HEARNE, Tex. (KBTX)- A facility in Hearne with a history of violations was highlighted in a new report this week that details the quality of nursing homes in Texas.
The "Intolerable Care" report published by AARP Texas says Hearne Health Care Center on W. Brown Street was cited for 63 violations in fiscal year 2015.
Three violations involved “actual harm” and 12 involved the more serious violation known as “immediate jeopardy” of a resident or residents.
“Staff treatment of residents” was identified 18 times over the course of five visits to the facility by state surveyors. The state has not collected any fines for these health and safety violations.
In fiscal year 2014, Hearne Health Care Center was marked with 26 state licensing violations and paid no fines to the state. Violations that year included “infection control” and “reportable incidents of abuse and neglect.”
A spokesman for Senior Living Properties, the Texas-based company that owns the facility in Hearne, says new management has been put in place since those violations.
"You can see the vast improvements we've made there," said Richard Agnew. "In our most recent inspection by the state, we feel we did great."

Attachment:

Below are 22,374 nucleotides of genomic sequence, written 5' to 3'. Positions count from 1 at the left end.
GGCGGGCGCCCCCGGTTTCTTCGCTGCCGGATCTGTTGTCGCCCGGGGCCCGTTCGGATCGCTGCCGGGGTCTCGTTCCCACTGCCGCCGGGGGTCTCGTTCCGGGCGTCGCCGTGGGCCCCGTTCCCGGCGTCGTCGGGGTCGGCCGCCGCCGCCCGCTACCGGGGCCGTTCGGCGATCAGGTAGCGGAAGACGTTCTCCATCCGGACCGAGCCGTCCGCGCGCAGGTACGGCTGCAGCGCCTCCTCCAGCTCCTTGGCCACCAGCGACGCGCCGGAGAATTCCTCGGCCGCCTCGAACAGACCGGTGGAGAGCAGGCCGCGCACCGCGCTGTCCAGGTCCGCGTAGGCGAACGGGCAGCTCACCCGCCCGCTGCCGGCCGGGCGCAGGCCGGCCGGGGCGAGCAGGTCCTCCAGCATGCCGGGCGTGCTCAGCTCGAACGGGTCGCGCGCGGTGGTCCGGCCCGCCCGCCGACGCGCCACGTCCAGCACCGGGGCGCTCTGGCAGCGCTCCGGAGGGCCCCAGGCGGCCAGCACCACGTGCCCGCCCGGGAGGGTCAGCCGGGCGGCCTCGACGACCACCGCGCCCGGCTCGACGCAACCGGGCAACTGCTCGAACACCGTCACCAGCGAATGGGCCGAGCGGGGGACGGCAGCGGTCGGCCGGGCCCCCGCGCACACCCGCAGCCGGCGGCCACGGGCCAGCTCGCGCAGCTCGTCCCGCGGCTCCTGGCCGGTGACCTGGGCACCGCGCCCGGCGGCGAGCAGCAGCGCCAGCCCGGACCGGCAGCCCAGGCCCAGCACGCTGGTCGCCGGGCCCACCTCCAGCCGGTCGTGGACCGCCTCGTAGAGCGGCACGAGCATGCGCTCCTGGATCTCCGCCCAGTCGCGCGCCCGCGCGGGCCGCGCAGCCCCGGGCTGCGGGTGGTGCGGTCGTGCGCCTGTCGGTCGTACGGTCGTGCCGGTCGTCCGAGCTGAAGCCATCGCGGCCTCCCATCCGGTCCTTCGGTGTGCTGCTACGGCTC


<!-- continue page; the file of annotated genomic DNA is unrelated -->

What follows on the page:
The report, “Intolerable Care: A snapshot of the Texas nursing home quality crisis,” finds that the quality of roughly 1,200 nursing facilities where 93,000 Texans reside, is shamefully poor and worse than what exists in most other states. It identifies numerous, long-standing, and severe problems that can be rectified with stronger state enforcement powers.
AARP Texas Director Bob Jackson said the Intolerable Care report presents a solid case for legislative action this year to improve Texas nursing home quality.
“When making the difficult decision to place a loved one in a nursing home, family members deserve to know that the facility is adequately regulated to ensure their loved one is safe and well cared for,” said Jackson. “In Texas today, those assurances do not exist.”
Jackson said the Legislature can significantly improve Texas’ currently shabby standing among states in terms of nursing home quality by approving a few important reforms, several of which have been recommended by the bipartisan Texas Sunset Advisory Commission.
Specifically, Jackson said the Legislature should repeal the state’s so-called “right to correct” law that allows many nursing facility violations to go unpunished and allows severe problems to fester. Also, he said Texas should stop deferring to the federal government when it comes to penalizing bad-performing nursing facilities. And, he added, the state should develop, as the Sunset Advisory Commission recommended, a full range of sanctions to more accurately match the nature and severity of the violations.